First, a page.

These accusations of torture have been an open secret for nearly three decades throughout much of Chicago's criminal justice system. I remember hearing rumors of suspects being tortured when I briefly covered Criminal Court at 26th and California in the late '70s. The Report of the Special State's Attorney, released late last month, dismissed any doubts. Edward Egan, who led the four-year, $6.2 million investigation, found that in the '70s and '80s, Burge and his men tortured suspects into making confessions. The report concluded that the statute of limitations has expired, making it too late to file charges against the bad cops.

This is what must be contested: that time has run out for anybody to do some time for committing or covering up this series of barbaric crimes. The sadistic torture may have ended when Burge was fired 15 years ago, but there was then and there is now a blueprint for whitewashing the two-decades-long actions of Burge and his boys.

Think of it as the everlasting Three-Monkey dodge: see no evil, hear no evil, speak no evil. This is how it worked as a wink-and-nod conspiracy. The police officers at Area 2 didn't hear the screams of detainees as Burge and his midnight crew worked them over in the basement. They didn't see the body burns and bruises after the suspects emerged singing confessions like lovesick canaries. They followed the code of silence if one of them happened to spot the black box used to shock the prisoners when the door to the torture chamber swung open.

The prosecutors in the Cook County state's attorney's offices didn't see the repeated motions from defense attorneys to suppress evidence because their clients had been coerced to confess to a crime they did not commit. The prosecutors in the state's attorney's office saw no reason to investigate the steady stream of cries from civil rights and defense attorneys that the suspects' constitutional rights were being violated. All this went on even when the state's attorney was Richard M. Daley and his No. 2 guy was Dick Devine. Both men managed to see nothing -- except maybe that letter from then-Police Supt. Richard Brzeczek asking them how to handle torture allegations by prisoner Andrew Wilson -- or hear nothing and therefore had nothing to say.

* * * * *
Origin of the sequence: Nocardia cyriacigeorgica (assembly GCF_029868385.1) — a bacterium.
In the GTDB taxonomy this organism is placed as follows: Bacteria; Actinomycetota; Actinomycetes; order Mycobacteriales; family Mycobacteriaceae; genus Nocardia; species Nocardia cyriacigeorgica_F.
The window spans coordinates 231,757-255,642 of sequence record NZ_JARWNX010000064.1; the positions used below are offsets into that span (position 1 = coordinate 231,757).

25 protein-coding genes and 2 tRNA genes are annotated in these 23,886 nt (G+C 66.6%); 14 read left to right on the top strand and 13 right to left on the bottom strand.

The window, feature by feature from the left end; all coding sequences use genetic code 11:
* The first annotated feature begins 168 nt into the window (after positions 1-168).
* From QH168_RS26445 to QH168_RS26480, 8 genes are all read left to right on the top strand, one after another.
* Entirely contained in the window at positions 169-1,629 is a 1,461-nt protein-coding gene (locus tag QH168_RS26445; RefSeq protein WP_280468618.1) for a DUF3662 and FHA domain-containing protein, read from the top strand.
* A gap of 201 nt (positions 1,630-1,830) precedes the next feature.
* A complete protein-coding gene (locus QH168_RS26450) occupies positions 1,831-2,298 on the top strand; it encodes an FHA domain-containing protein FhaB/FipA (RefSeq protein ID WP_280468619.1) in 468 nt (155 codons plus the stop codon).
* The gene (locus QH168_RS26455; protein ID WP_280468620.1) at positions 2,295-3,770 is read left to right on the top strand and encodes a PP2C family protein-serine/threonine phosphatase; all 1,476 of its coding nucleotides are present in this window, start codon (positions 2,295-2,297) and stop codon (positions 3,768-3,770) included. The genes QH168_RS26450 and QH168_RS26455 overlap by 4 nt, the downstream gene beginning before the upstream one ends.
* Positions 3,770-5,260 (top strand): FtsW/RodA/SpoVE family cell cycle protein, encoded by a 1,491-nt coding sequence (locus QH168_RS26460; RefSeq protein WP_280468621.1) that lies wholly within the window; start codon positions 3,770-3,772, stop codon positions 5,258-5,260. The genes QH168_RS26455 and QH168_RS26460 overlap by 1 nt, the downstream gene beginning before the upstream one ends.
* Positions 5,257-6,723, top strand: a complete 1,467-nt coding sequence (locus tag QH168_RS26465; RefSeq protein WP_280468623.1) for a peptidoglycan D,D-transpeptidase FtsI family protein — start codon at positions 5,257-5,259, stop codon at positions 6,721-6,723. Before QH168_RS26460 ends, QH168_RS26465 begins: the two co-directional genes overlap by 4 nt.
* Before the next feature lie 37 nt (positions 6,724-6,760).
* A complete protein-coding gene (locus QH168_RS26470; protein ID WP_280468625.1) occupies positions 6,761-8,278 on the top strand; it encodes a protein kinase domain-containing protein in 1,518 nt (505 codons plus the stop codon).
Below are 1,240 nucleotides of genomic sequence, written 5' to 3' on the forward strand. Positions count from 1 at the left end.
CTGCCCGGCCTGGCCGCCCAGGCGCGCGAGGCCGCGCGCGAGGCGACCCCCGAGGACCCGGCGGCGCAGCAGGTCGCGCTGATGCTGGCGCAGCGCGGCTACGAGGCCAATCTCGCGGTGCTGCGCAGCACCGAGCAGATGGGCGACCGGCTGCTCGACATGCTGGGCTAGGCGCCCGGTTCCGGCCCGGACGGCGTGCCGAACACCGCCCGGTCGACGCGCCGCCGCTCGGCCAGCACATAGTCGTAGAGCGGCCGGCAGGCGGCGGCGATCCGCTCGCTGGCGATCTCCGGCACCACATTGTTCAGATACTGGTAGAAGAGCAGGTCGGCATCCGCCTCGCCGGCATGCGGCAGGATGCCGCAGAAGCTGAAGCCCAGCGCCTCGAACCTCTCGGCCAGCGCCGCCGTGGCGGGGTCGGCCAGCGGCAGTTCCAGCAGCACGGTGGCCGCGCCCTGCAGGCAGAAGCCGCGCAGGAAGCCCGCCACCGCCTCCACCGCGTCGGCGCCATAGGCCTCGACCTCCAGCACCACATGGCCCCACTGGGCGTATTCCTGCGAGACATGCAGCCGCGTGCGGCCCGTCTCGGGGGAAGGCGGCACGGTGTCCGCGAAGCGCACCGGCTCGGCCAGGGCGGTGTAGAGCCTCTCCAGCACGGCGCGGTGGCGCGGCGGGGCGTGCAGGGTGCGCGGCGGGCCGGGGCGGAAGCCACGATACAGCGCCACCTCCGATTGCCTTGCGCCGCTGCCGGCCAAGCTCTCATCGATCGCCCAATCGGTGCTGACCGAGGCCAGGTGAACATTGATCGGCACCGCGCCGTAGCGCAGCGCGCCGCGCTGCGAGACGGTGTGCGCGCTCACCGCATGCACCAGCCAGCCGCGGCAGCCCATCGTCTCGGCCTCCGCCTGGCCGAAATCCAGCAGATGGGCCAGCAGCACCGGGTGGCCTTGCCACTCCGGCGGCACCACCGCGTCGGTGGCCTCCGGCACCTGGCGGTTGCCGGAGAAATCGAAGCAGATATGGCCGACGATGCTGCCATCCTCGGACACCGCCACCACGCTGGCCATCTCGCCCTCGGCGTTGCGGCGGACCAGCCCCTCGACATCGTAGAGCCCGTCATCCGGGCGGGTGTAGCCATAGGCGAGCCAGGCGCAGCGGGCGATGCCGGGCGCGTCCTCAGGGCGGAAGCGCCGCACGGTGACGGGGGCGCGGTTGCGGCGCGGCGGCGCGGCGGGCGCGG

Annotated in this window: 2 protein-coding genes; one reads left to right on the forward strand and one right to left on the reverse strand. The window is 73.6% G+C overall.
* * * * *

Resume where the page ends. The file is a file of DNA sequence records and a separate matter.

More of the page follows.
Even after Daley became mayor and Devine took his boss' old job, both men remain in the Three-Monkey stage. Both had plenty of opportunities to check out the truthfulness of the charges. Neither did. Maybe they'll get around to it before the next election. Burge and his detectives have continued to lie under oath, denying that anybody got tortured at any time.

The one thing the Watergate and Monica Lewinski scandals taught us is that it's not the crime, but the cover-up that gets you. So here's one more item for Patrick J. Fitzgerald to put on his to-do list: Check to see if former State's Attorney Richard M. Daley, like the current mayor, Richard M. Daley in the city's patronage hiring scandal, was a bad manager with a bad memory or is a bad liar with ethics to match.

Civil rights attorney Flint Taylor is calling for a federal investigation, pointing out the cover-up, conspiracy and perjury while arguing that statutes of limitations don't expire as long as the obstruction of justice and conspiracy continues. That's an argument federal and local prosecutors use all the time while pursuing criminals.

Taylor says Fitzgerald should use the same federal prosecutorial philosophy that sent Al Capone to jail, not for murder and bootlegging, but for failure to pay taxes on his ill-gotten gains.

If the muckraking federal prosecutor listens, then we'll see if what's good for the criminal will be good for those in the criminal justice system as well.